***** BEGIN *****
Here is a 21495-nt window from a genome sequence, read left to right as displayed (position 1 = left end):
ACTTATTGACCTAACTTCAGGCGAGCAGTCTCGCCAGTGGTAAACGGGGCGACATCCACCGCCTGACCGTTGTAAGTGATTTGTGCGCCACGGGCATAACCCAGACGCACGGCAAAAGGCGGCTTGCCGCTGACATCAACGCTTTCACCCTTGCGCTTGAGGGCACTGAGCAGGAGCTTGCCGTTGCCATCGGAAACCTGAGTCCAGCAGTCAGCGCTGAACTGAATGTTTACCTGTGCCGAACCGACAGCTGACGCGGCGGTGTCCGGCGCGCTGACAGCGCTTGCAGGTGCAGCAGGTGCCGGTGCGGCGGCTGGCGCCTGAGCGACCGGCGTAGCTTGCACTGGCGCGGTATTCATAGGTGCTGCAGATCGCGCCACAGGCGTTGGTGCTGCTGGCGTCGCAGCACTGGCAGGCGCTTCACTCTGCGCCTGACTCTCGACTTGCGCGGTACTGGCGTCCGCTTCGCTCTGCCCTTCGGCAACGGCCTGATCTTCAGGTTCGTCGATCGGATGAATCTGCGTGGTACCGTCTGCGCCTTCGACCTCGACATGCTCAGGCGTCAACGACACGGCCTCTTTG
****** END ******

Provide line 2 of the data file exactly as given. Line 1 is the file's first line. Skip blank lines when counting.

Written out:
ACTTATTGACCTAACTTCAGGCGAGCAGTCTCGCCAGTGGTAAACGGGGCGACATCCACCGCCTGACCGTTGTAAGTGATTTGTGCGCCACGGGCATAACCCAGACGCACGGCAAAAGGCGGCTTGCCGCTGACATCAACGCTTTCACCCTTGCGCTTGAGGGCACTGAGCAGGAGCTTGCCGTTGCCATCGGAAACCTGAGTCCAGCAGTCAGCGCTGAACTGAATGTTTACCTGTGCCGAACCGACAGCTGACGCGGCGGTGTCCGGCGCGCTGACAGCGCTTGCAGGTGCAGCAGGTGCCGGTGCGGCGGCTGGCGCCTGAGCGACCGGCGTAGCTTGCACTGGCGCGGTATTCATAGGTGCTGCAGATCGCGCCACAGGCGTTGGTGCTGCTGGCGTCGCAGCACTGGCAGGCGCTTCACTCTGCGCCTGACTCTCGACTTGCGCGGTACTGGCGTCCGCTTCGCTCTGCCCTTCGGCAACGGCCTGATCTTCAGGTTCGTCGATCGGATGAATCTGCGTGGTACCGTCTGCGCCTTCGACCTCGACATGCTCAGGCGTCAACGACACGGCCTCTTTG